Lesotho tops global suicide charts: World Bank




MASERU – Lesotho has the highest female suicide rate in the world at 24.4 suicides per 100 000 people, according to the World Bank. For each suicide, there are more than 20 suicide attempts. “Notably, Lesotho has the 10th highest overall suicide rate in the world and the highest in Africa. In 2018, suicides accounted for 1.67 percent of total deaths,” World Bank said in its latest report.

Titled Unlocking the Potential of Basotho Youth: Catalysing Youth Entrepreneurship and Employment, the report also states that: “Lesotho also has the highest female suicide rate in the world, at 24.4 per 100 000 (compared to 17.8 for males).”

Police spokesperson, Superintendent Mpiti Mopeli, said he was stunned by these World Bank findings yesterday when Public Eye contacted him. “I will consult with our office which is responsible for keeping records to find out if the information they have corresponds with the World Bank findings,” Mopeli said. The median suicide rate for African countries in 2019 was 11.2 per 100 000 per people while the global average was 9.0 per 100 000 people in 2019. The World Health Organisation (WHO) defines suicide as the act of deliberately killing oneself. Risk factors for suicide, WHO says, include job loss, financial stress and social isolation.

The disproportionate burden of household and care responsibilities that women continue to carry compared to men contributes to the financial disparities between the two sexes and is likely a significant source of distress for women leading to suicide. In 2011 Lesotho was ranked eighth in the world by the World Economic Forum (WEF) when it comes to bridging the gap between women and men. In Sub-Saharan Africa, Lesotho held the first position and was also the highest ranking country in the group of lower-middle-income countries.

In 2016, the WEF’s Global Gender Gap Report ranked Lesotho 57 out of 144 countries on gender inequality. It is now ranked 92nd in the world and 14th in Sub-Saharan Africa. Public Eye was not able to get a comment from the minister of gender, youth, sports and recreation, Likeleli Tampane, yesterday as the person who answered her phone said she was in a management meeting. Gender inequalities also play a significant part in the youth unemployment landscape in Lesotho.

Young women are more vulnerable to unemployment than their male counterparts. “Although women in Lesotho tend to have better education outcomes, this is not translated to the labour market, with unemployment being significantly higher among women than men,” read the World Bank report, Lesotho Social Protection Programmes and Systems Review, that was published in June this year. Women are also vulnerable to gender-based violence (GBV) which is associated with poor long-term mental health such as anxiety, depression and post-traumatic stress disorder (PTSD).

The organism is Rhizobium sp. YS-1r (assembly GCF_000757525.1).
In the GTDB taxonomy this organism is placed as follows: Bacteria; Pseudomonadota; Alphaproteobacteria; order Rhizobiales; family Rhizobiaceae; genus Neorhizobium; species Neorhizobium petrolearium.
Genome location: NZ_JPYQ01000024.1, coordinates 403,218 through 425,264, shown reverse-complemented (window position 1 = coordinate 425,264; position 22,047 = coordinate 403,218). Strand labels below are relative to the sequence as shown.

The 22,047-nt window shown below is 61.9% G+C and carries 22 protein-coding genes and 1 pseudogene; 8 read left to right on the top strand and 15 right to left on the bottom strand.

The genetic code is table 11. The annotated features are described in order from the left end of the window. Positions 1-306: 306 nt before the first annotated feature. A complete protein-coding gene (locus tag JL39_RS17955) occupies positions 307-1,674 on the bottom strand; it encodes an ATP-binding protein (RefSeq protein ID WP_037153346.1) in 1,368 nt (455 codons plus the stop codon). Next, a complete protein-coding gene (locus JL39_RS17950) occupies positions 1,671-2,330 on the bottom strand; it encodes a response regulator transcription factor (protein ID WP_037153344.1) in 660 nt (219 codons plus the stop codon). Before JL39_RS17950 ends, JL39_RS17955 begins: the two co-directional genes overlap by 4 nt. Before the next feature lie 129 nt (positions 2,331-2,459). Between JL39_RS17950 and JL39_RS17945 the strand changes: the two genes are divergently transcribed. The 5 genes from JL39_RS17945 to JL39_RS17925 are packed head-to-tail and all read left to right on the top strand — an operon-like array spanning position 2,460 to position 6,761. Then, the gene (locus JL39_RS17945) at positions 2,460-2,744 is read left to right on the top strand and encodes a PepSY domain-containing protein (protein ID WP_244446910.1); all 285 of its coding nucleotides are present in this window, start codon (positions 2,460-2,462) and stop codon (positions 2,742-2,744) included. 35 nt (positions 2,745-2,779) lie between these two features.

Women with PTSD are nearly seven times more likely than other women to die by suicide, according to a 2020 study. The research – published in the Journal of Affective Disorders – was led by a team at the University College London (UCL) and the Karolinska Institute in Sweden. “Lesotho has 63 percent prevalence of sexual harassment in the workplace and 57 percent in schools,” United Nations Population Fund (UNFPA) Lesotho said this week. “We therefore support the government of Lesotho in policy and advocacy for ending GBV and promoting gender equality and women empowerment,” UNFPA added.

Also, women in Lesotho bear the brunt of the HIV epidemic. According to the Lesotho Population-Based HIV Impact Assessment (LePHIA) that was conducted between November 2016 and May 2017, HIV prevalence peaks at 49.9 percent among females ages 35 to 39 as compared to 46.9 percent among males ages 40 to 44 years. LePHIA results also showed that the disparity in HIV prevalence by sex is most pronounced among young adults – HIV prevalence among 20 to 24 years olds is four times as high among females (16.7 percent) as among males (4.0 percent).

According to WHO estimates published in June this year, among young people aged 15 to 29, suicide was the fourth leading cause of death worldwide after road injury, tuberculosis and interpersonal violence in 2019. In its report circulated by government this week, the World Bank indicated that youth in Lesotho faced a complex disease burden. It said according to data from the Institute of Health Metrics and Evaluation (IHME) from 2017, HIV was the largest driver of the burden of disease for youth, followed by self-harm.

Interpersonal violence, mental disorders, transport injuries and respiratory infections were also cited as the largest drivers of the burden for youth. “HIV prevalence is estimated at seven percent for both male and females aged 15 to 24 due to a range of factors including limited comprehensive knowledge of HIV prevention and poor access to prevention services due to structural barriers and socio-normative factors,” the report read.

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